Yes, another full moon is about the grace the sky. There will be a full moon on Sunday, 16 October 2016: This full moon, located in the constellation of Aries, is known as the Harvest moon to ancient and latter-day Celts, and the Blood moon to those of old medieval England, and others.
‘The sky is studded with the crystal light of stars and the moon casts mint light over the fields.’ John O’Donohue.
Lunar details: Because this full moon will be slightly closer to the Earth than many of its recent orbits, it will appear slightly larger the usual (and more so if you see it closer to the horizon – this is called the Ebbinghaus illusion). Some would dub this full moon a ‘supermoon’ because it is slightly closer to the Earth (but definitions of what constitutes a supermoon vary). Maybe calling this full moon ‘almost a supermoon’ is, probably, more accurate – but it’s a natural phenomena and happens several times a year, so there’s no need for alarm. Just enjoy the spectacle.
Have you noticed the air temperature dropping, especially late evening to the early morning as we move toward the end of autumn. Indeed, this is the last full moon of the autumn (as the season of winter starts at the end of the month).
‘And Fall, with her yeller harvest moon and the hills growin’ brown and golden under a sinkin’ sun.’ Roy Bean
This full moon will be near a bright star: Omicron Piscium also known as Torcularis septentrionalis, which is 142 light years away (according to Wikipedia, though others place it at 250-260 light years away). In Chinese, it’s known as 右更 (Yòu Gèng), meaning Official in Charge of the Pasturing.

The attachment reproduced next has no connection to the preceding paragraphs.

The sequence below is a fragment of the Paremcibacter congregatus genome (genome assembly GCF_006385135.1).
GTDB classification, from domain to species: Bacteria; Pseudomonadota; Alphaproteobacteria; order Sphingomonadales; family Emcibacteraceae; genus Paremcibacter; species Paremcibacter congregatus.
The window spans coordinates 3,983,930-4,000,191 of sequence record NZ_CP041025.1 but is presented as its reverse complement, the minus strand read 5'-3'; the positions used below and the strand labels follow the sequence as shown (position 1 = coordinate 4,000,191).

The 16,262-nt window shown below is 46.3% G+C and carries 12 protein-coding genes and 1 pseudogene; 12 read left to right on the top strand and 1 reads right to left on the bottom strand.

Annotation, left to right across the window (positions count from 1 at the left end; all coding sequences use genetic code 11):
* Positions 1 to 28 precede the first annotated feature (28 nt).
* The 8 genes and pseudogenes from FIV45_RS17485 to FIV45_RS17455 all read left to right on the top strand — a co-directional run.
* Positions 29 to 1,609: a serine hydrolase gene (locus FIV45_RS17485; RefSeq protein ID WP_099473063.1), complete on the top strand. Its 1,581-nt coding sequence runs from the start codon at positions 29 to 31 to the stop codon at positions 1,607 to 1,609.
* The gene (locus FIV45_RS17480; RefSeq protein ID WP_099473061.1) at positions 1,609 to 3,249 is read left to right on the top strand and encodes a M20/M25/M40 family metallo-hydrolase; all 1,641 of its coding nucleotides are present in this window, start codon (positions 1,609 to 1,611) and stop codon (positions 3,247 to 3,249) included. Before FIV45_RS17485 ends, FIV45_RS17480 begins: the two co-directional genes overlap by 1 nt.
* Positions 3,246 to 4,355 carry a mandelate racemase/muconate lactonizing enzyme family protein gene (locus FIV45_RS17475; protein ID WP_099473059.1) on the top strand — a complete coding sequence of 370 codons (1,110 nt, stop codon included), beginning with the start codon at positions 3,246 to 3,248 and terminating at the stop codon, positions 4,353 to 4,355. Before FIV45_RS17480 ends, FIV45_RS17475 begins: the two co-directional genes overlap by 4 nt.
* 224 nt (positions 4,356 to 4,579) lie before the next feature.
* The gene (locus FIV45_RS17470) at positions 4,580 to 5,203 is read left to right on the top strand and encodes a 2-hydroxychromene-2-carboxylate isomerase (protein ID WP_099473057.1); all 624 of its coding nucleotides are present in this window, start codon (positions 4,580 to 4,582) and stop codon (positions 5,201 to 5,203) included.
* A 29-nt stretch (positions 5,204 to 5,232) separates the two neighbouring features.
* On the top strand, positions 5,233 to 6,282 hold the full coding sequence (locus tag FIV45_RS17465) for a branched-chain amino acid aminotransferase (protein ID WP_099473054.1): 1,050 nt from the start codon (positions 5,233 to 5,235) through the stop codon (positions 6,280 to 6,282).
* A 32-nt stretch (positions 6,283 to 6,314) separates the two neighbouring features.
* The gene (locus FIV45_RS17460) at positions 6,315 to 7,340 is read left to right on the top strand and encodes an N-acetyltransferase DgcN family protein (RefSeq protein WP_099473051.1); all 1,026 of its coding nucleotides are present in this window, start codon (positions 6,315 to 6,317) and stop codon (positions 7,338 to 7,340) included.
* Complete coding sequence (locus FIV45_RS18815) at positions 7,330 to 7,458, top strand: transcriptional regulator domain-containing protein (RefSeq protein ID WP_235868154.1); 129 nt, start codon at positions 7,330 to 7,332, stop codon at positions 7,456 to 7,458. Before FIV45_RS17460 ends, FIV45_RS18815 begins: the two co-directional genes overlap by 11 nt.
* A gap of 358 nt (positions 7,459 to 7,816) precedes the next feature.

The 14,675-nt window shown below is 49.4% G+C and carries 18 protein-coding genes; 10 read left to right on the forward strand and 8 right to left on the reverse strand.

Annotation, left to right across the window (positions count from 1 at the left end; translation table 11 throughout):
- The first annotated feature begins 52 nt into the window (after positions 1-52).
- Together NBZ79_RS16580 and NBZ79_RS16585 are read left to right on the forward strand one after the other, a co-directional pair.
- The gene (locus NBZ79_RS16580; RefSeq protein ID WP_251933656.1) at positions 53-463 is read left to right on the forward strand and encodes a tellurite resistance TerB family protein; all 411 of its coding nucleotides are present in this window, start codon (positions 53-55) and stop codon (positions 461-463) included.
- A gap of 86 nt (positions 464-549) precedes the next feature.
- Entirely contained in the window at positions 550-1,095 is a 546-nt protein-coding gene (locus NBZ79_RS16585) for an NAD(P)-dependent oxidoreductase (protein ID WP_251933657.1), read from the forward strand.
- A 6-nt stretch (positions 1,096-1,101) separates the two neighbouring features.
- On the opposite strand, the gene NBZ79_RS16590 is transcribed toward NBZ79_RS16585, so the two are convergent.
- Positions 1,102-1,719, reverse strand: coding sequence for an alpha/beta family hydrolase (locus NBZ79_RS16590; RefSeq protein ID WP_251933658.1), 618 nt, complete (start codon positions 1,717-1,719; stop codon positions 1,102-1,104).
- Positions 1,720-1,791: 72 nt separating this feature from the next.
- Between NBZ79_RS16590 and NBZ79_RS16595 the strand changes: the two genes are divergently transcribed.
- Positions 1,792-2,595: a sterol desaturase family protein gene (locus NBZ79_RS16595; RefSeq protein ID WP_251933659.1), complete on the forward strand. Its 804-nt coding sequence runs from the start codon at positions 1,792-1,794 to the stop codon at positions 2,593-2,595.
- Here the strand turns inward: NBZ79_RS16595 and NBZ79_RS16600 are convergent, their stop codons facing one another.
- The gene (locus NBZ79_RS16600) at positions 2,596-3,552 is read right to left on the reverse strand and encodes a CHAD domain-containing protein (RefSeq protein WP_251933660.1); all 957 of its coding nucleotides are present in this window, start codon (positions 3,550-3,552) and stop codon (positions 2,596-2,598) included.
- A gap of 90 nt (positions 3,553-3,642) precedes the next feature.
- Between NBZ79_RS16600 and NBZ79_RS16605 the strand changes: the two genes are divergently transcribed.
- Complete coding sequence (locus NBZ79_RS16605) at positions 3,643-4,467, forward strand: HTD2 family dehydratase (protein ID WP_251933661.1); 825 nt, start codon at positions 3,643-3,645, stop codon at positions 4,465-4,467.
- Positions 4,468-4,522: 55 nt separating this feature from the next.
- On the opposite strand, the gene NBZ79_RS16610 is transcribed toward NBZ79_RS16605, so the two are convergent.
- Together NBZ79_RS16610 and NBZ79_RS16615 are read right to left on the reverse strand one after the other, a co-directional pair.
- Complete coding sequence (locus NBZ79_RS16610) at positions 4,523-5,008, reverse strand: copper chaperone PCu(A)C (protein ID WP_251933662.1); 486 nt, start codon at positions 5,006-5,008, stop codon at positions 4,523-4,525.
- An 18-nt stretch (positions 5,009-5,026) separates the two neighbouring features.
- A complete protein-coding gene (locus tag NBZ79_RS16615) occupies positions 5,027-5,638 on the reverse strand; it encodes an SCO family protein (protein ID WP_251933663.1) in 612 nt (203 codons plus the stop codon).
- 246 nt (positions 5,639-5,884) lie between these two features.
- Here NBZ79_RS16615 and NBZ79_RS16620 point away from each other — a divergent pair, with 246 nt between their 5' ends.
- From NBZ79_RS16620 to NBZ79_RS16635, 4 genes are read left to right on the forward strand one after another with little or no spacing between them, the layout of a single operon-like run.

‘The moon has become a dancer at this festival of Love.’ Rumi
On this day: 16 October: Angela Lansbury, English-American actress, singer, and producer, was born (1925) – I really do like her a lot, especially in ‘Murder, She Wrote’; Karol Wojtyla was elected Pope John Paul II (1978); Desmond Tutu was awarded the Nobel Peace Prize (1984); The Skye Bridge was opened (1995); and 16 October is also World Anaesthesia Day, commemorating the first successful demonstration of ether anaesthesia in 1846.
‘The moon will guide you through the night with her brightness, but she will always dwell in the darkness, in order to be seen.’ Shannon L Alder
Suggestions(s): Many use full moons as a time of release, and use ritual, too. So, how about (1) using this time of the full moon to reflect and see if anything is holding you back, personally, and releasing it. And, (2) maybe use the Caim this time – see here – as a power ritual to lift up and bless the American people, especially as they draw ever closer to the time of the presidential election.